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'Rapid rescoring' may make mortgage numbers work

'Rapid rescoring' of credit may make mortgage numbers work

WASHINGTON — Call it the great real estate disconnect of 2010: Mortgage rates have been at half-century lows and home prices have stabilized, but applications for mortgages to buy houses have declined most weeks during the past three months, as measured by the Mortgage Bankers Association.

What's going on? Shouldn't 30-year fixed rate loans well below 5 percent be in great demand? Economists say part of the reason for the sluggish movement is the expiration of the federal home purchase tax credits, which encouraged thousands of buyers to accelerate their transactions. To qualify, contracts had to be signed by April 30.

Other key factors at work include more stringent underwriting standards imposed by private lenders; declining consumer credit scores; and rule changes by Fannie Mae, Freddie Mac and the Federal Housing Administration. Qualifying for a new mortgage is now more challenging than it has been in years.

Take credit scores. While most lenders have raised the bar on minimally acceptable scores, Fair Isaac Inc., creator of the widely used FICO score, says millions of Americans' scores have dropped over the past two years. More than 25 percent of all consumers who have active credit files — roughly 43 million people — now have FICO scores of 599 and below. On Fair Isaac's scale, which runs from 300 (highest risk) to 850 (lowest risk), a 599 score is considered unacceptable by most lenders.

In fact, since the housing boom went bust, lenders prefer to see minimum scores well into the 700s. Fannie Mae, for instance, gives its best combinations of rates and fees to applicants with FICO scores of 740 or higher.

How can buyers deal with the tougher rules on everything from minimum scores to debt-to-income ratios? Tops on the list: Be aware of work-arounds and creative solutions. For example, say your credit scores appear too low to qualify for the mortgage you need to buy a house. Ignore the online and junk-mail "credit repair" come-ons that promise miraculous FICO score improvements overnight. They are often ripoffs and may not even be legal.

However, an experienced mortgage broker or retail loan officer can try to get your credit file into a "rapid rescoring" program. Rapid rescorings performed by independent credit reporting agencies — most of them members of the National Credit Reporting Association — use procedures approved by the three national credit bureaus to make direct changes to the information contained in credit files.

If there are documented errors in the file, or omissions that are dragging down your scores, the rescorers connect you, your creditors and the national bureaus — Equifax, Experian and Trans­Union — to get the problems fixed. In some cases, rescorers can spot steps that will boost your score immediately, such as cutting your use percentage on a particular account.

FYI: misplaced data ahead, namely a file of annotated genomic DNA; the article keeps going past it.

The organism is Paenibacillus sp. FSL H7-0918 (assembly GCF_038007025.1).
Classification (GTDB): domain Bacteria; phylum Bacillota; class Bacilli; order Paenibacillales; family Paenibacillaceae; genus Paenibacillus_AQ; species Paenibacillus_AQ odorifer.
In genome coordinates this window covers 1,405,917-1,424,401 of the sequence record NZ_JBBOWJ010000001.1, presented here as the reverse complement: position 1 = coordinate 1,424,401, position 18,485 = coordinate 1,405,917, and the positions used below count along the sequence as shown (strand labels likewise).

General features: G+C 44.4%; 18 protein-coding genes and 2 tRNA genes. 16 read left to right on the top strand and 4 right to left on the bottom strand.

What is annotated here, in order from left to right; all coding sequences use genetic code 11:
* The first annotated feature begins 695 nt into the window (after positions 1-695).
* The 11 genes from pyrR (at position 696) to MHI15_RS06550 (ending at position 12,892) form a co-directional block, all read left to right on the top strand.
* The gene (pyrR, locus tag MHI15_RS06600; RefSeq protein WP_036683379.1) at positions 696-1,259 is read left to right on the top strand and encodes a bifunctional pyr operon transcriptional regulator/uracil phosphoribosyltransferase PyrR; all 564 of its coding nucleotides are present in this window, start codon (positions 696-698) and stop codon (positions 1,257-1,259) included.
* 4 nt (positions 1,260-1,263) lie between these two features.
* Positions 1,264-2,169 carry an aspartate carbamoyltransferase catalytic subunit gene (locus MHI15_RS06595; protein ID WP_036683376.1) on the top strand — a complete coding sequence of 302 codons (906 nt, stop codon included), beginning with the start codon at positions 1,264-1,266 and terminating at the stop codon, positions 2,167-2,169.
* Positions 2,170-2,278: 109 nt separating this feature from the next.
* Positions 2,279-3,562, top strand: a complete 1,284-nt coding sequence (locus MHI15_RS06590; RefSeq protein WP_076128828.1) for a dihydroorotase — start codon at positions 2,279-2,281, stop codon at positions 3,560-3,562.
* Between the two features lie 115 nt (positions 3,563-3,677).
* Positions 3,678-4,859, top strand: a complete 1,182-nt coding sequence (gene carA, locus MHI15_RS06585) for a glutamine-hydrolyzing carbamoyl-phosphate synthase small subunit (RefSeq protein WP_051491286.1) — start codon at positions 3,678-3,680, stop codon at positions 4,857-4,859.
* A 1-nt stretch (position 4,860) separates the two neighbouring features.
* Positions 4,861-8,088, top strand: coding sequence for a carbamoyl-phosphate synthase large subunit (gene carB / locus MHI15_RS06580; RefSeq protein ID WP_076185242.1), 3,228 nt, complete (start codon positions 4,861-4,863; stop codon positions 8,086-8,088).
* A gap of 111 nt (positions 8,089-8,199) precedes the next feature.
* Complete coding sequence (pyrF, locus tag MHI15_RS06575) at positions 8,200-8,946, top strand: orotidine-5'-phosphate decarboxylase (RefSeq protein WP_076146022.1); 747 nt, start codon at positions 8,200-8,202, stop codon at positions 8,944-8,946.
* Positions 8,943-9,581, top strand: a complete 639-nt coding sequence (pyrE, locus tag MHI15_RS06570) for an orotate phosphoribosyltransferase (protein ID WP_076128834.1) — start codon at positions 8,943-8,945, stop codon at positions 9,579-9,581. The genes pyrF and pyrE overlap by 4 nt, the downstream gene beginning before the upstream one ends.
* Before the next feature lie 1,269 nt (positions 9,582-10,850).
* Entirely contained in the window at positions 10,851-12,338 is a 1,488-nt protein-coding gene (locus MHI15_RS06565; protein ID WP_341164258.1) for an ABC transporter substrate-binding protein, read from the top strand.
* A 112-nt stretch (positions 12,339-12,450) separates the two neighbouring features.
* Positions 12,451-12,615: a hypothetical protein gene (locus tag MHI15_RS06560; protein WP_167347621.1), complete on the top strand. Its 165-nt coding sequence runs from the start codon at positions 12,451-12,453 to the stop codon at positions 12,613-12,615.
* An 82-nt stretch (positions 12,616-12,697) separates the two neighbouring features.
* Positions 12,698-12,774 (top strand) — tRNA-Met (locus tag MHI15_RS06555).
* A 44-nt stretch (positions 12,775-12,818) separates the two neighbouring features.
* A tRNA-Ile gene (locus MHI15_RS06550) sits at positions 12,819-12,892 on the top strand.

Marty Flynn, president of Credit Communications Inc., a credit reporting firm in San Ramon, Calif., says most rescorings take from three to five days and cost an average of $30 per "tradeline" or credit account per borrower. A typical rescoring may cost anywhere from $90 to $200. Though extensive rescorings can push FICOs up dramatically, Flynn said the average increase is 25 to 32 points.

In other words, if you've been an irresponsible deadbeat, rescoring your files won't help much or at all.

Larger jumps are possible, said Dale Di Gennaro, president of Custom Lending Group, a mortgage brokerage in Napa, Calif. In one recent case, home buyers whose scores had been in the mid 600s reached the 700s when rescorers helped eliminate a late payment dispute on their three bureau files.

But if you have a complicated case, be prepared to pay. Steve Stamets, a loan officer with Union Mortgage Group in Rockville, Md., said rapid rescoring can rack up transaction costs — and even pinch loan officers' revenue — when an applicant's scores are being depressed by issues in multiple accounts. One recent applicant had problems with three separate credit tradelines, throwing the entire mortgage application into jeopardy. Straightening them out cost $270.

"We got (the client) above the 620 FICO he needed" to be approved for the mortgages, said Stamets, "but believe me, it took some work."

Ken Harney can be reached at kenharney@earthlink.net.

'Rapid rescoring' may make mortgage numbers work 07/23/10 [Last modified: Wednesday, July 21, 2010 6:39pm]
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